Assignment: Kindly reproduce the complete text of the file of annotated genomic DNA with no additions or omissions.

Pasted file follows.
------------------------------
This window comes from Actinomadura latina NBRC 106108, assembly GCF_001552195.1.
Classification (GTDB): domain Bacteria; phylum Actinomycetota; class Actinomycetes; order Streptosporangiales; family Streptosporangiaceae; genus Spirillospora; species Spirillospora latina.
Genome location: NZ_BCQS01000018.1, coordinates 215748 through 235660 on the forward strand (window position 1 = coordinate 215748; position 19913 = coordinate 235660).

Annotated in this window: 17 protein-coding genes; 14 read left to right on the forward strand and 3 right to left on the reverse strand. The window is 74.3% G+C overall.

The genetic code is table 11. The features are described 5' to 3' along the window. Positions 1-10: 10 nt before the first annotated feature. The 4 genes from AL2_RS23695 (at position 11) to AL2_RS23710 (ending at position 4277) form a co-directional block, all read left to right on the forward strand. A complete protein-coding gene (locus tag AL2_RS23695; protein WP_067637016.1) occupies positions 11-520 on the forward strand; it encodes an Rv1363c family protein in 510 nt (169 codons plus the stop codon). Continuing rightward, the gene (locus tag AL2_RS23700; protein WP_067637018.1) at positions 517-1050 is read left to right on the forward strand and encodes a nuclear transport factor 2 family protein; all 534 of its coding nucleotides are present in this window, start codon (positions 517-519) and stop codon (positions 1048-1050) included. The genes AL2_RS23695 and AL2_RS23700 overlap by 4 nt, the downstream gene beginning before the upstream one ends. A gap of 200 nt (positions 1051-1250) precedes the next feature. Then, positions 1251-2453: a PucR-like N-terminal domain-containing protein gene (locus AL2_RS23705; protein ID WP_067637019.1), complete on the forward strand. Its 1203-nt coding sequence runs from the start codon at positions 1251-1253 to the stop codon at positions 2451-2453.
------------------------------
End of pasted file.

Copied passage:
This window comes from Actinomadura latina NBRC 106108, assembly GCF_001552195.1.
Classification (GTDB): domain Bacteria; phylum Actinomycetota; class Actinomycetes; order Streptosporangiales; family Streptosporangiaceae; genus Spirillospora; species Spirillospora latina.
Genome location: NZ_BCQS01000018.1, coordinates 215748 through 235660 on the forward strand (window position 1 = coordinate 215748; position 19913 = coordinate 235660).

Annotated in this window: 17 protein-coding genes; 14 read left to right on the forward strand and 3 right to left on the reverse strand. The window is 74.3% G+C overall.

The genetic code is table 11. The features are described 5' to 3' along the window. Positions 1-10: 10 nt before the first annotated feature. The 4 genes from AL2_RS23695 (at position 11) to AL2_RS23710 (ending at position 4277) form a co-directional block, all read left to right on the forward strand. A complete protein-coding gene (locus tag AL2_RS23695; protein WP_067637016.1) occupies positions 11-520 on the forward strand; it encodes an Rv1363c family protein in 510 nt (169 codons plus the stop codon). Continuing rightward, the gene (locus tag AL2_RS23700; protein WP_067637018.1) at positions 517-1050 is read left to right on the forward strand and encodes a nuclear transport factor 2 family protein; all 534 of its coding nucleotides are present in this window, start codon (positions 517-519) and stop codon (positions 1048-1050) included. The genes AL2_RS23695 and AL2_RS23700 overlap by 4 nt, the downstream gene beginning before the upstream one ends. A gap of 200 nt (positions 1051-1250) precedes the next feature. Then, positions 1251-2453: a PucR-like N-terminal domain-containing protein gene (locus AL2_RS23705; protein ID WP_067637019.1), complete on the forward strand. Its 1203-nt coding sequence runs from the start codon at positions 1251-1253 to the stop codon at positions 2451-2453.